Buchanan Calls on U.S. Fish & Wildlife to Re-Designate Manatees as “Endangered”
WASHINGTON – U.S. Rep. Vern Buchanan today called on the U.S. Fish and Wildlife Service (FWS) to upgrade the manatee from “threatened” to “endangered” under the Endangered Species Act (ESA).
“Manatees are beloved, iconic mammals in Florida,” said Buchanan. “We should provide these gentle giants with the highest levels of federal protection.”
According to Florida’s Fish and Wildlife Conservation Commission (FWC), 761 manatees have died so far this year. That number is on pace to shatter the previous record of 804 deaths set in 2018. Currently, there are only around 6,500 Florida manatees in the southeastern United States.
“When a species becomes extinct, it is lost forever,” said Buchanan. “We cannot afford to let that happen to these iconic residents of Florida and the state’s official marine mammal.”
In 2016, Buchanan formally objected to the FWS downgrading the manatee’s ESA designation from endangered to threatened, noting that the FWS may have been using outdated data to support the reduction in protection. Buchanan was concerned the manatee’s population would decline if their status was downgraded to threatened. The manatee was previously listed as an endangered species dating back to 1966.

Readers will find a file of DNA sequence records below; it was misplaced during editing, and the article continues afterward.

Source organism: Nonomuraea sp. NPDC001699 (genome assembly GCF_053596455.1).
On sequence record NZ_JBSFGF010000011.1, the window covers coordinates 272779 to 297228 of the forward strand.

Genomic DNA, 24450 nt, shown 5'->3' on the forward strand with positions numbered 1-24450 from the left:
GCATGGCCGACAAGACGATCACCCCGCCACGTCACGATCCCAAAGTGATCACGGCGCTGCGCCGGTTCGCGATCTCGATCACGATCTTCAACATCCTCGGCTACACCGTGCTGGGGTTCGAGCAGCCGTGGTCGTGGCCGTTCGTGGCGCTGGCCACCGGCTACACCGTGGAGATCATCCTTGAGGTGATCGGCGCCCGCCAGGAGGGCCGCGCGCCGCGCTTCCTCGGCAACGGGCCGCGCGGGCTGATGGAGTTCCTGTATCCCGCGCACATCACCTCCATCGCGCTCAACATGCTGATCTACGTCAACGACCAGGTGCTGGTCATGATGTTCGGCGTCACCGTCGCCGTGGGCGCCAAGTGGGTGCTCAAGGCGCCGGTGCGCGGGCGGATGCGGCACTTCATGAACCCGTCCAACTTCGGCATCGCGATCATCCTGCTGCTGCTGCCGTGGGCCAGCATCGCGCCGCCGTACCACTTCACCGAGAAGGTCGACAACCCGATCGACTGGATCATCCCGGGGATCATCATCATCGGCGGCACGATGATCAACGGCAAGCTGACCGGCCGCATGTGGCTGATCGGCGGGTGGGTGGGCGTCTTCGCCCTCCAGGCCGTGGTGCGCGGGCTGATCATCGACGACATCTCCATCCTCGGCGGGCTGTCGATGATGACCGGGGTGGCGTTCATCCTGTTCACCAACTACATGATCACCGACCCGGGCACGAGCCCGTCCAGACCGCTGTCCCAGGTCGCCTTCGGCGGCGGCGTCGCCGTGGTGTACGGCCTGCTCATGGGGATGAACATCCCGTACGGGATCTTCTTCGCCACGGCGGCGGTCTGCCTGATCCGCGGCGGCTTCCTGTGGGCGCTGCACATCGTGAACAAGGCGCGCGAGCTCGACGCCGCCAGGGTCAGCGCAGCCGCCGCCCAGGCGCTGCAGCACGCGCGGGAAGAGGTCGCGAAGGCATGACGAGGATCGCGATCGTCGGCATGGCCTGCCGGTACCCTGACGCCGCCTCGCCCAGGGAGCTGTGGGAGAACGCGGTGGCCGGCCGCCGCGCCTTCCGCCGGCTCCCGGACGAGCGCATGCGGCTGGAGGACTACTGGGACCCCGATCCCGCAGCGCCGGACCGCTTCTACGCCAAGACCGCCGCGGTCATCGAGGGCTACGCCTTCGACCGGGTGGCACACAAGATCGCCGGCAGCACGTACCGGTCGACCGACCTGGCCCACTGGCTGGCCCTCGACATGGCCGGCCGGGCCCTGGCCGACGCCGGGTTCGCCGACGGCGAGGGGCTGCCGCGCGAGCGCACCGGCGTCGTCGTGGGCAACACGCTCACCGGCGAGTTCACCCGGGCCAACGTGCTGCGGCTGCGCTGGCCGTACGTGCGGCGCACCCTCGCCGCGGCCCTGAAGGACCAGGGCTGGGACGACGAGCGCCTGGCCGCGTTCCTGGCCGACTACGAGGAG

Manatees face a variety of threats to their existence, including habitat loss, water and food quality degradation caused by red tide and watercraft collisions.
“It was very ill-advised for the Fish and Wildlife Service to weaken the Manatee’s protections in 2017,” said Buchanan. “Given the alarming surge in manatee deaths this year, upgrading their ESA designation is critical.
Read the full text of the letter below.
Dear Director Williams:
I write to request that the U.S. Fish & Wildlife Service (FWS) exercise its authority to upgrade the manatee’s status from “threatened” to “endangered” under the Endangered Species Act (ESA).
According to FWS, there are around 6,500 Florida manatees living in the southeastern United States. Tragically, a staggering 761 manatees have died so far this year. That number is on pace to shatter the previous record set in 2018 with a total of 804 deaths.
As you know, in 2017 your agency downgraded their status to “threatened,” which I formally objected to at the time and warned would “lead to a decline in the manatee population.”
Manatees are beloved, iconic mammals in Florida, and we should be doing everything in our power to protect them and ensure their continued survival. Considering the number of manatee deaths so far this year, redesignating the manatee as endangered, which provides for the highest levels of federal protection and conservation efforts, is critical.
There is a broad consensus among marine biologists and conservationists that the driving force behind the rapidly growing death rate is the degradation of the water quality in manatee habitats, growing levels of water pollution and an increase of harmful algal blooms that kill off seagrass.
As seagrass disappears, manatees starve to death. Wildlife observers noted earlier this year that many of the dead manatees washing up on the shores were seriously emaciated.
Manatees faced extinction in the late 1960s and it took decades for them to recover under the ESA’s robust regime of protections.
Again, I urge you to re-designate the manatee as endangered to ensure the survival of these gentle giants. Time is of the essence.
I look forward to your prompt reply on this important matter.